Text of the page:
Golden Gate Bridge, connecting San Francisco and Marin County, CaliforniaEnlarge Photo
California's latest tactic to promote electric-car adoption is to involve electric utilities in the installation and operation of charging infrastructure.
Utilities in other states were previously allowed to own and operate electric-car charging stations, but that wasn't the case in California until a state Public Utilities Commission ruling in December 2014.
After approving charging-infrastructure projects for two Southern California utilities, the Public Utilities Commission on Thursday approved a third project for utility Pacific Gas & Electric (PG&E).
Under the approved plan, PG&E will deploy 7,500 electric-car charging stations in its service area in northern and central California, at an estimated cost of $130 million.
The plan specifies that PG&E must deploy at least 20 percent of the charging stations at multi-unit dwellings, and aim to place at least 50 percent of the stations at these locations.
Multi-unit dwellings have received less attention in recent deployment of charging infrastructure, which have tended to focus on non-residential locations.
2017 Chevrolet Bolt EVEnlarge Photo
PG&E will also deploy at least 15 percent of the new charging stations in disadvantaged communities, and will aim to increase that amount to 20 percent.
This provision in particular drew praise from the Greenlining Institute, which was involved with the negotiations that led up to the approval of the project.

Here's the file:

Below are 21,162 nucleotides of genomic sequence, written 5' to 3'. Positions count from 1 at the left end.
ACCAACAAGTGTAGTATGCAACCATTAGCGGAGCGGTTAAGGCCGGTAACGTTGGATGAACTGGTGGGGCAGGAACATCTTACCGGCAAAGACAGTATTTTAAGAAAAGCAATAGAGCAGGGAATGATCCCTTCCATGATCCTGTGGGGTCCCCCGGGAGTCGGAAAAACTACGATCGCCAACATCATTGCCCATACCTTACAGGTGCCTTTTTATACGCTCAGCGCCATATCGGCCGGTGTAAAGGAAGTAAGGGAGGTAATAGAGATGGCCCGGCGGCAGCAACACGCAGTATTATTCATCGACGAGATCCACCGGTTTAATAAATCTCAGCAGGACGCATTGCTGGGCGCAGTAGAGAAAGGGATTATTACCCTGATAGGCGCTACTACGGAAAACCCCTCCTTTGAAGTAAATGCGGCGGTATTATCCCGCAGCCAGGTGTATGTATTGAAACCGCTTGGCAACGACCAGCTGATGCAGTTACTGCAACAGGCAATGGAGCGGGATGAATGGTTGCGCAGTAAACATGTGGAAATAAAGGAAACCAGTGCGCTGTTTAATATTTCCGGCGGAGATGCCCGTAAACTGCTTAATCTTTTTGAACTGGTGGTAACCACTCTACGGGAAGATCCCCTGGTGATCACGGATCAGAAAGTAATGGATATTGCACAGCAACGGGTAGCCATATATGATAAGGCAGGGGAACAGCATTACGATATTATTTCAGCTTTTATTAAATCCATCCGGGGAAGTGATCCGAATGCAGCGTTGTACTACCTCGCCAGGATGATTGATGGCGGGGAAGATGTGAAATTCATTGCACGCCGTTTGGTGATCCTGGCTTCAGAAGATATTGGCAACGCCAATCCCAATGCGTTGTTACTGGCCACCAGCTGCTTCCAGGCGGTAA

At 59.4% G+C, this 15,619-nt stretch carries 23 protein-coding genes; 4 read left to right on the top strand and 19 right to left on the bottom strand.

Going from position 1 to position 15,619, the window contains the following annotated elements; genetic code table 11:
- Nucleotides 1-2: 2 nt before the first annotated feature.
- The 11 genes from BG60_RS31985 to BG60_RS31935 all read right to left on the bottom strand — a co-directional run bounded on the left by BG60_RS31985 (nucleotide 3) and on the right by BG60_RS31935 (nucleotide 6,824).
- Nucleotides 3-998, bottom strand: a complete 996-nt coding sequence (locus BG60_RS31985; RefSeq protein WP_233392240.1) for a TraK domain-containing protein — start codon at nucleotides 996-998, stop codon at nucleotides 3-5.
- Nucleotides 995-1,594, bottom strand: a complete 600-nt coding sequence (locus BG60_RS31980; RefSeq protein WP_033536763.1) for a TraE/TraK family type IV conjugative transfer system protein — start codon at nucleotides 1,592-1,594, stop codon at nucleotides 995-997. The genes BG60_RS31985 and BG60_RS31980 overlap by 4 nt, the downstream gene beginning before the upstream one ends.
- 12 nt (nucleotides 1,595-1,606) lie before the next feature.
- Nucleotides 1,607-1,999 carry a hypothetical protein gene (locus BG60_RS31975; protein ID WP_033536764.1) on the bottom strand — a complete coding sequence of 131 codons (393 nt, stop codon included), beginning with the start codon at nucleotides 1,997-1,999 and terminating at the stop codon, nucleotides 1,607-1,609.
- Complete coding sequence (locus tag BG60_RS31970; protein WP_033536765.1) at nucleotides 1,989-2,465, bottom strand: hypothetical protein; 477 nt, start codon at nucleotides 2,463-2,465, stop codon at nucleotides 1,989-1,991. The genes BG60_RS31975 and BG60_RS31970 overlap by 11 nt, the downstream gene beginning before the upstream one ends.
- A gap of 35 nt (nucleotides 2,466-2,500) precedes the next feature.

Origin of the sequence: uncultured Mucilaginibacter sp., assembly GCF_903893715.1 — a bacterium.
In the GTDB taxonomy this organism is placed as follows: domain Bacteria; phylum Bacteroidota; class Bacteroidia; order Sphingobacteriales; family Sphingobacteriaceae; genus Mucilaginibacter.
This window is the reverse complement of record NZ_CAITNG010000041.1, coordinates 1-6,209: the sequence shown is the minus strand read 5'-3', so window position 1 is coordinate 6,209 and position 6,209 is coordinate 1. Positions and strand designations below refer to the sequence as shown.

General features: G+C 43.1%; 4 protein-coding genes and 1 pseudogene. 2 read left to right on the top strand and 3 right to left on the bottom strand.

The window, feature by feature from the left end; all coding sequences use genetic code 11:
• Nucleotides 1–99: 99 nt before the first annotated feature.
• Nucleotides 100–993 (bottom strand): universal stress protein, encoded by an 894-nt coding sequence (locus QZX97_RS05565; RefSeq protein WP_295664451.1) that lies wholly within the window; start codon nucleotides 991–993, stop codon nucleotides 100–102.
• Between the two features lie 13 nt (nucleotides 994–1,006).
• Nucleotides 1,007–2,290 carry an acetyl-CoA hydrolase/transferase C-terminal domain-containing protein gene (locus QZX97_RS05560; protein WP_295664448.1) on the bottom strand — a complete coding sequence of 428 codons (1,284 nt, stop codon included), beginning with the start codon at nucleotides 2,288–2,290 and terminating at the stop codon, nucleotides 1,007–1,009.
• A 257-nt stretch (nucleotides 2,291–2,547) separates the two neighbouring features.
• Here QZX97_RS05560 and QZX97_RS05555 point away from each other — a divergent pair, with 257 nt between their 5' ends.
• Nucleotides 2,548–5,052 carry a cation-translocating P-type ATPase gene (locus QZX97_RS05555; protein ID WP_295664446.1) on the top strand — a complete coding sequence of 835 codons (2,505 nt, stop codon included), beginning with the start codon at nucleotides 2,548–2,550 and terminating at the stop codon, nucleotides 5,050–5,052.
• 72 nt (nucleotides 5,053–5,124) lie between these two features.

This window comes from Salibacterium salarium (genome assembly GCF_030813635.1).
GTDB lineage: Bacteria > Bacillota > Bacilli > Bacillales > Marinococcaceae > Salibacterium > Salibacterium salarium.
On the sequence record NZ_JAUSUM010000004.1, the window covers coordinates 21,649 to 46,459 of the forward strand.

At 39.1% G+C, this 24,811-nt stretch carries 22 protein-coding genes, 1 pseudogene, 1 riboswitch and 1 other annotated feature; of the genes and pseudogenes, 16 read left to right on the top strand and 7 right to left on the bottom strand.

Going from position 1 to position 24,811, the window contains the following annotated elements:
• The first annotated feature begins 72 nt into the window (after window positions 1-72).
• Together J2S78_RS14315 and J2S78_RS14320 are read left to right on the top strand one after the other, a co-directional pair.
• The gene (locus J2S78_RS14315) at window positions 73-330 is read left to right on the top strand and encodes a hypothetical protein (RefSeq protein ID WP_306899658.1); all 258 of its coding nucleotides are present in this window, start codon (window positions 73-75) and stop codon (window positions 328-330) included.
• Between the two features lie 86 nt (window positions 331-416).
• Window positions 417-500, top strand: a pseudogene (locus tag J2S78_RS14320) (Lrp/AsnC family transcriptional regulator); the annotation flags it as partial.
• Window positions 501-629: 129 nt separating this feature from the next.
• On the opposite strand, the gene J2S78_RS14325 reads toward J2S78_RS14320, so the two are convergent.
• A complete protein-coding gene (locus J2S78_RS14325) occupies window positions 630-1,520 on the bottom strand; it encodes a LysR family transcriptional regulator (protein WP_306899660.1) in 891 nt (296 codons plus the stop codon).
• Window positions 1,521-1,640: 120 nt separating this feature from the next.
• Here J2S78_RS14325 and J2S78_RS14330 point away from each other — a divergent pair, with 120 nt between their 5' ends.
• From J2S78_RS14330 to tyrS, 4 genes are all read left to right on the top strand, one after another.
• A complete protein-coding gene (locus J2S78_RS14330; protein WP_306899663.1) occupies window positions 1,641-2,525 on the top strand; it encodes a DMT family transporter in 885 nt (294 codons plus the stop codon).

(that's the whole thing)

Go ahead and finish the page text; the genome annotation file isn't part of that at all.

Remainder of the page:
Joel Espino, Greenlining Institute Environmental Equity Legal Counsel, said expanded charging infrastructure would make electric cars a practical alternative to more Californians, and dispel "the myth that electric cars are just for the wealthy."
The final plan stemmed from a settlement between PG&E and multiple stakeholders.
These included: the Alliance of Automobile Manufacturers, the Center for Sustainable Energy, the Coalition of California Utility Employees, General Motors, the Greenlining Institute, Greenlots, Honda, Marin Clean Energy, the National Resources Defense Council, Plug In America, the Sierra Club, and Sonoma Clean Power.
2017 Nissan LeafEnlarge Photo
PG&E will own and maintain charging stations in multi-unit dwellings and at workplaces in disadvantaged communities, although they will likely be installed by third-party vendors.
The utility will also oversee electrical infrastructure and supply rebates to employers at workplaces outside disadvantaged communities, but will not own or maintain the stations.
Approval of the PG&E project follows the commencement of projects led by utilities Southern California Edison (SCE) and San Diego Gas & Electric (SDG&E), which will encompass a combined 5,000 charging stations.